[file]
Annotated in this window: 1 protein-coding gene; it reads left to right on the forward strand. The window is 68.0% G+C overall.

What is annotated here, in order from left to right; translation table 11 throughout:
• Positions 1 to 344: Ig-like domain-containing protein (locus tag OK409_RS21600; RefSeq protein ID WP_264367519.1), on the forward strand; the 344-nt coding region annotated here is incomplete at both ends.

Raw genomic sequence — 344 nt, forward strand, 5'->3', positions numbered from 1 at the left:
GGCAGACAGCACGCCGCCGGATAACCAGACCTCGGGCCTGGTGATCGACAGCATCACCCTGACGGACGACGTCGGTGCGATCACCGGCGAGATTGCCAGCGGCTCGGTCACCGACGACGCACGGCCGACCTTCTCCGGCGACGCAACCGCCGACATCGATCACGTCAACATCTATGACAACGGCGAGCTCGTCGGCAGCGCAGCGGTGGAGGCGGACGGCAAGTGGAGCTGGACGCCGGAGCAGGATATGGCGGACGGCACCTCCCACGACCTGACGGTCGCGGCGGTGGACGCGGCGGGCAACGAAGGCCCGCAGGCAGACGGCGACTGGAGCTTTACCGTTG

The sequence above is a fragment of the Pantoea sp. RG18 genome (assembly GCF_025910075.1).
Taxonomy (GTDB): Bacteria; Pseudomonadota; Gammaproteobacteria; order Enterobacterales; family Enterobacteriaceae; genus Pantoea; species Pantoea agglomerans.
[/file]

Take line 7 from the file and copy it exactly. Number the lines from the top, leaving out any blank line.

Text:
Taxonomy (GTDB): Bacteria; Pseudomonadota; Gammaproteobacteria; order Enterobacterales; family Enterobacteriaceae; genus Pantoea; species Pantoea agglomerans.